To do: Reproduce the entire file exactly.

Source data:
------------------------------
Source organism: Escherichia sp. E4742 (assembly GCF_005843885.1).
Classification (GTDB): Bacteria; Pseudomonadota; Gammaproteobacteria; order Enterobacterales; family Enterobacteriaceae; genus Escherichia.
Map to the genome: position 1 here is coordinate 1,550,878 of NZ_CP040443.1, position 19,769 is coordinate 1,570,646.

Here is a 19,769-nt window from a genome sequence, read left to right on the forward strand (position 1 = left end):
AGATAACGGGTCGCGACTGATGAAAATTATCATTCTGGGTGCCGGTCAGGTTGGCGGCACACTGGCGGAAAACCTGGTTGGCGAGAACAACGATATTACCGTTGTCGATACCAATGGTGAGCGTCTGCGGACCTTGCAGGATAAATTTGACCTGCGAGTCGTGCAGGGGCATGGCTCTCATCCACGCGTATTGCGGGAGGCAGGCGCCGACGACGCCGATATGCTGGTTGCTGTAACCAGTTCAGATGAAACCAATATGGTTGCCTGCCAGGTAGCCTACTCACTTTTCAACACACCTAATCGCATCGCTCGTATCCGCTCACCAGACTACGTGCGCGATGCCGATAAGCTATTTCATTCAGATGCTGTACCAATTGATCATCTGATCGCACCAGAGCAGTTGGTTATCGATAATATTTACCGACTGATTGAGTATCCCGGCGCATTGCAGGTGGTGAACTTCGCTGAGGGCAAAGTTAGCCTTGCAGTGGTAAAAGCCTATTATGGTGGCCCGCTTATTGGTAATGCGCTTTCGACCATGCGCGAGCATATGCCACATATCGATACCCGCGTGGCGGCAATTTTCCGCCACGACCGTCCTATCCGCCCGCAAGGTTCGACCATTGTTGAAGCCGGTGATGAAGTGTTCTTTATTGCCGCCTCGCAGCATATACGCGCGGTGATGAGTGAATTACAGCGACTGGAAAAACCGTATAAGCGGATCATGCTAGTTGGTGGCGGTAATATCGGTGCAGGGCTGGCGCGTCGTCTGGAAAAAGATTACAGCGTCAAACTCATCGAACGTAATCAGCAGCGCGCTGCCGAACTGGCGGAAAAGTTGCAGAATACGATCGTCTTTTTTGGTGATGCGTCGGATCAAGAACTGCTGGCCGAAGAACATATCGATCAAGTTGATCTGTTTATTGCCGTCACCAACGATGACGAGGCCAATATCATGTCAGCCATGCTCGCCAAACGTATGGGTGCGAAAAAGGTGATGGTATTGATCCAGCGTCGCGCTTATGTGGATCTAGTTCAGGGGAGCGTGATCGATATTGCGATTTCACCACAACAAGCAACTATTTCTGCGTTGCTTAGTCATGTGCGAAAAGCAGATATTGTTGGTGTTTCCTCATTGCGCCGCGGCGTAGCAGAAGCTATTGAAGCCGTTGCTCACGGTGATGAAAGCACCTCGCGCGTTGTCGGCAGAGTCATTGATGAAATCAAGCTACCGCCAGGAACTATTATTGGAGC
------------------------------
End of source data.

Source organism: Escherichia sp. E4742 (assembly GCF_005843885.1).
Classification (GTDB): Bacteria; Pseudomonadota; Gammaproteobacteria; order Enterobacterales; family Enterobacteriaceae; genus Escherichia.
Map to the genome: position 1 here is coordinate 1,550,878 of NZ_CP040443.1, position 19,769 is coordinate 1,570,646.

Here is a 19,769-nt window from a genome sequence, read left to right on the forward strand (position 1 = left end):
AGATAACGGGTCGCGACTGATGAAAATTATCATTCTGGGTGCCGGTCAGGTTGGCGGCACACTGGCGGAAAACCTGGTTGGCGAGAACAACGATATTACCGTTGTCGATACCAATGGTGAGCGTCTGCGGACCTTGCAGGATAAATTTGACCTGCGAGTCGTGCAGGGGCATGGCTCTCATCCACGCGTATTGCGGGAGGCAGGCGCCGACGACGCCGATATGCTGGTTGCTGTAACCAGTTCAGATGAAACCAATATGGTTGCCTGCCAGGTAGCCTACTCACTTTTCAACACACCTAATCGCATCGCTCGTATCCGCTCACCAGACTACGTGCGCGATGCCGATAAGCTATTTCATTCAGATGCTGTACCAATTGATCATCTGATCGCACCAGAGCAGTTGGTTATCGATAATATTTACCGACTGATTGAGTATCCCGGCGCATTGCAGGTGGTGAACTTCGCTGAGGGCAAAGTTAGCCTTGCAGTGGTAAAAGCCTATTATGGTGGCCCGCTTATTGGTAATGCGCTTTCGACCATGCGCGAGCATATGCCACATATCGATACCCGCGTGGCGGCAATTTTCCGCCACGACCGTCCTATCCGCCCGCAAGGTTCGACCATTGTTGAAGCCGGTGATGAAGTGTTCTTTATTGCCGCCTCGCAGCATATACGCGCGGTGATGAGTGAATTACAGCGACTGGAAAAACCGTATAAGCGGATCATGCTAGTTGGTGGCGGTAATATCGGTGCAGGGCTGGCGCGTCGTCTGGAAAAAGATTACAGCGTCAAACTCATCGAACGTAATCAGCAGCGCGCTGCCGAACTGGCGGAAAAGTTGCAGAATACGATCGTCTTTTTTGGTGATGCGTCGGATCAAGAACTGCTGGCCGAAGAACATATCGATCAAGTTGATCTGTTTATTGCCGTCACCAACGATGACGAGGCCAATATCATGTCAGCCATGCTCGCCAAACGTATGGGTGCGAAAAAGGTGATGGTATTGATCCAGCGTCGCGCTTATGTGGATCTAGTTCAGGGGAGCGTGATCGATATTGCGATTTCACCACAACAAGCAACTATTTCTGCGTTGCTTAGTCATGTGCGAAAAGCAGATATTGTTGGTGTTTCCTCATTGCGCCGCGGCGTAGCAGAAGCTATTGAAGCCGTTGCTCACGGTGATGAAAGCACCTCGCGCGTTGTCGGCAGAGTCATTGATGAAATCAAGCTACCGCCAGGAACTATTATTGGAGC